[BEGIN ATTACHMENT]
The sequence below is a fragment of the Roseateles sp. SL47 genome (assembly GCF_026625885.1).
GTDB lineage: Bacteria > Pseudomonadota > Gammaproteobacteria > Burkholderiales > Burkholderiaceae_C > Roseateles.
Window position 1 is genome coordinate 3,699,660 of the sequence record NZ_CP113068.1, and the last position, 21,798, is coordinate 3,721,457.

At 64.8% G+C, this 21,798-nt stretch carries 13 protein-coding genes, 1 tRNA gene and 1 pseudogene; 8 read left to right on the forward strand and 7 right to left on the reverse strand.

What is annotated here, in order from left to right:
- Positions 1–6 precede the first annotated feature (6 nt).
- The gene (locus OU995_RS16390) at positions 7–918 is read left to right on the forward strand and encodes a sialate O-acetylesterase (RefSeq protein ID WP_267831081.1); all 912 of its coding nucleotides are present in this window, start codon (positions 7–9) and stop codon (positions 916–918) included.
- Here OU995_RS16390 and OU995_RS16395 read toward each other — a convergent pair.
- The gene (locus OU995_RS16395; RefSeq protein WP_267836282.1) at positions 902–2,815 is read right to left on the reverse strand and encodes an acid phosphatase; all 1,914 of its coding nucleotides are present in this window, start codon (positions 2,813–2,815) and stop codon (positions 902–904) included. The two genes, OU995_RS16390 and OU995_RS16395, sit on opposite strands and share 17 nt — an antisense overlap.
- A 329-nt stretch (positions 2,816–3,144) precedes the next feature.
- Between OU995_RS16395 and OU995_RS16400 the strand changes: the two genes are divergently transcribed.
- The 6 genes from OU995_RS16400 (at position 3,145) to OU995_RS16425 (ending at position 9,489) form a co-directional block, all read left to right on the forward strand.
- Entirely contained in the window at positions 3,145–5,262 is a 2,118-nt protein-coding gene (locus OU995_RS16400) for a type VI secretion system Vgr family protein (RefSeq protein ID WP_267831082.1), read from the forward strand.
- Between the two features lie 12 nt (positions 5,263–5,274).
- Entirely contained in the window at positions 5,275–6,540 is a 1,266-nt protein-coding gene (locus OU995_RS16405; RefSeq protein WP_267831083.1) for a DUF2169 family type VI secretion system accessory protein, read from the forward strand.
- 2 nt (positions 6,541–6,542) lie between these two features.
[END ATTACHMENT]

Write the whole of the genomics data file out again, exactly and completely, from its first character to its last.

The sequence below is a fragment of the Roseateles sp. SL47 genome (assembly GCF_026625885.1).
GTDB lineage: Bacteria > Pseudomonadota > Gammaproteobacteria > Burkholderiales > Burkholderiaceae_C > Roseateles.
Window position 1 is genome coordinate 3,699,660 of the sequence record NZ_CP113068.1, and the last position, 21,798, is coordinate 3,721,457.

At 64.8% G+C, this 21,798-nt stretch carries 13 protein-coding genes, 1 tRNA gene and 1 pseudogene; 8 read left to right on the forward strand and 7 right to left on the reverse strand.

What is annotated here, in order from left to right:
- Positions 1–6 precede the first annotated feature (6 nt).
- The gene (locus OU995_RS16390) at positions 7–918 is read left to right on the forward strand and encodes a sialate O-acetylesterase (RefSeq protein ID WP_267831081.1); all 912 of its coding nucleotides are present in this window, start codon (positions 7–9) and stop codon (positions 916–918) included.
- Here OU995_RS16390 and OU995_RS16395 read toward each other — a convergent pair.
- The gene (locus OU995_RS16395; RefSeq protein WP_267836282.1) at positions 902–2,815 is read right to left on the reverse strand and encodes an acid phosphatase; all 1,914 of its coding nucleotides are present in this window, start codon (positions 2,813–2,815) and stop codon (positions 902–904) included. The two genes, OU995_RS16390 and OU995_RS16395, sit on opposite strands and share 17 nt — an antisense overlap.
- A 329-nt stretch (positions 2,816–3,144) precedes the next feature.
- Between OU995_RS16395 and OU995_RS16400 the strand changes: the two genes are divergently transcribed.
- The 6 genes from OU995_RS16400 (at position 3,145) to OU995_RS16425 (ending at position 9,489) form a co-directional block, all read left to right on the forward strand.
- Entirely contained in the window at positions 3,145–5,262 is a 2,118-nt protein-coding gene (locus OU995_RS16400) for a type VI secretion system Vgr family protein (RefSeq protein ID WP_267831082.1), read from the forward strand.
- Between the two features lie 12 nt (positions 5,263–5,274).
- Entirely contained in the window at positions 5,275–6,540 is a 1,266-nt protein-coding gene (locus OU995_RS16405; RefSeq protein WP_267831083.1) for a DUF2169 family type VI secretion system accessory protein, read from the forward strand.
- 2 nt (positions 6,541–6,542) lie between these two features.